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Along the way, something profound took place. The farmers—men and women of society’s commonest rank—figured out that being exploited was not the natural order of things. So they began taking matters into their own hands. In Kansas and a few other Western states, members of the group went into politics directly, and the People’s Party was born.
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One thing the insurgent party did not have, however, was a catchy word to describe its adherents, and so, on that fateful train ride—and in conversation with a local Democrat who knew some Latin—they came up with one: “populist,” derived from populus, meaning “the people.”

He says that from the beginning, a campaign was waged by the ruling classes to make the words ‘populism’ and ‘populist’ into derogatory terms.

The specific reforms for which the People’s Party campaigned are largely forgotten today, but the insults and accusations with which Populism was received in 1891 are alive and well. You can read them in best-selling books, watch them flashed on PowerPoints at prestigious foundation conferences, hear the long-ago denunciations of the Kansas City Star and the Topeka Daily Capital echoed by people who have never heard of Topeka: Populist movements, they will tell you, are mob actions; reformers are bigots; their leaders are blatherskites; their followers are mentally ill, or ignorant, or uncouth at the very least. They are cranks; they are troublemakers; they are deplorables. And, yes, they still have hayseed in their hair.

The name I give to this disdainful reaction is “anti-populism,” and when you investigate its history, you find its adherents using the same rhetoric over and over again. Whether defending the gold standard in 1896 or NAFTA in 2016, anti-populism mobilizes the same sentiments and draws on the same stereotypes; it sometimes even speaks to us from the same prestigious institutions. Its most toxic ingredient—a highbrow contempt for ordinary Americans—is as virulent today as it was in the Victorian era.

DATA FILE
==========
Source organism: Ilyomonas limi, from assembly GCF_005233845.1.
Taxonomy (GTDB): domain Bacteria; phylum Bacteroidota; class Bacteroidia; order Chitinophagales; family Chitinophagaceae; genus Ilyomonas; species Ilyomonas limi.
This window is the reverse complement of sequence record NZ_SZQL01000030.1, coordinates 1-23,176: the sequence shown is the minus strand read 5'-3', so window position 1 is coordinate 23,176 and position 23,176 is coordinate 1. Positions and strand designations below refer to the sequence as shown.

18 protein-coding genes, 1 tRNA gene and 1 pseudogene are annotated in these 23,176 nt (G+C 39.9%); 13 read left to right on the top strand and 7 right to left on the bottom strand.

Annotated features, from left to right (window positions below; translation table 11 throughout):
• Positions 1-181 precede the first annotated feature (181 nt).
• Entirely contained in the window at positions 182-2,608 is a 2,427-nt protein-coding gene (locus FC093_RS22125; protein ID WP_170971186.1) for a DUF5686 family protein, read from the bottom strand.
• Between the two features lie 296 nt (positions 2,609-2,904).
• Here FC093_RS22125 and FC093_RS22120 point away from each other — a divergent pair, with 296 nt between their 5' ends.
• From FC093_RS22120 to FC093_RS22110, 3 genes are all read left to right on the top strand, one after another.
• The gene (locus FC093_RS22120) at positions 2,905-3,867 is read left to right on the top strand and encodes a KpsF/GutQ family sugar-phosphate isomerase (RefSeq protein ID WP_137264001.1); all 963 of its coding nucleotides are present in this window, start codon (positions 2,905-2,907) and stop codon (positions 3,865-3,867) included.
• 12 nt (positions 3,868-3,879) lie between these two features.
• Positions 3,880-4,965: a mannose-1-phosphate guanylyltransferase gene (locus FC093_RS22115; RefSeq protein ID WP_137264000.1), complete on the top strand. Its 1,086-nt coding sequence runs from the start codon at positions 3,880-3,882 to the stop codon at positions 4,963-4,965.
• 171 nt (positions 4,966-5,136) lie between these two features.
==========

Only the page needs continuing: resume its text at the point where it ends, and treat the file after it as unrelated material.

The first item in anti-populism’s bill of charges is that populism is nostalgic or backward-looking in a way that is both futile and unhealthy. Among the many public figures who have seconded this familiar accusation is none other than Barack Obama, who in 2016 criticized unnamed politicians for having “embraced a crude populism that promises a return to a past that is not possible to restore.”

Obama’s understanding of “populism” as a politics of pointless pining for bygone glories—exemplified by Trump’s slogan, “Make America Great Again”—is unremarkable, but as a description of the agrarian radicals of the late nineteenth century it would be largely without foundation. As modern historians remind us, the Populists believed in progress and modernity as emphatically as did any big-city architect or engineer of their day.
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So it goes time and again with our contemporary anti-populists: when their denunciations are compared with the ideas of the people who invented the P-word, the stereotype of populists in general collapses. It does not describe historical reality. The Pops did not fear government, as we are often told populists do; they wanted it to grow big and strong. The Pops did not hate ideas; they meant to spread knowledge to the farthest corners of the land. The Pops were not socially regressive; they were unique among the major parties of their time in boasting numerous female leaders. Again and again, upon investigation, the hateful tendencies that we are told make up this frightful worldview are either absent from historical Populism or are the opposite of what it stood and stands for, or else far more accurately describe the people who hated Populism and who have opposed it ever since the 1890s.

Frank says that those who criticize Trump by calling him a populist are contributing to the misuse of the word.

To be clear, I believe that President Trump richly deserves nearly any criticism he gets. He is not really a populist, and I have no intention of building sympathy for him. But the danger of anti-populism is that it goes far beyond objecting to one vile politician. This was demonstrated in March as the anti-populist establishment came together to pummel the campaign of Bernie Sanders. Whatever its target, anti-populism is always a brief for elite and even aristocratic power, an attack on the democratic tradition itself. That is ultimately what’s in the crosshairs when commentators tell us that populism is a “threat to liberal democracy”; when they announce that populism “is almost inherently antidemocratic”; when they declare that “all people of goodwill must come together to defend liberal democracy from the populist threat.”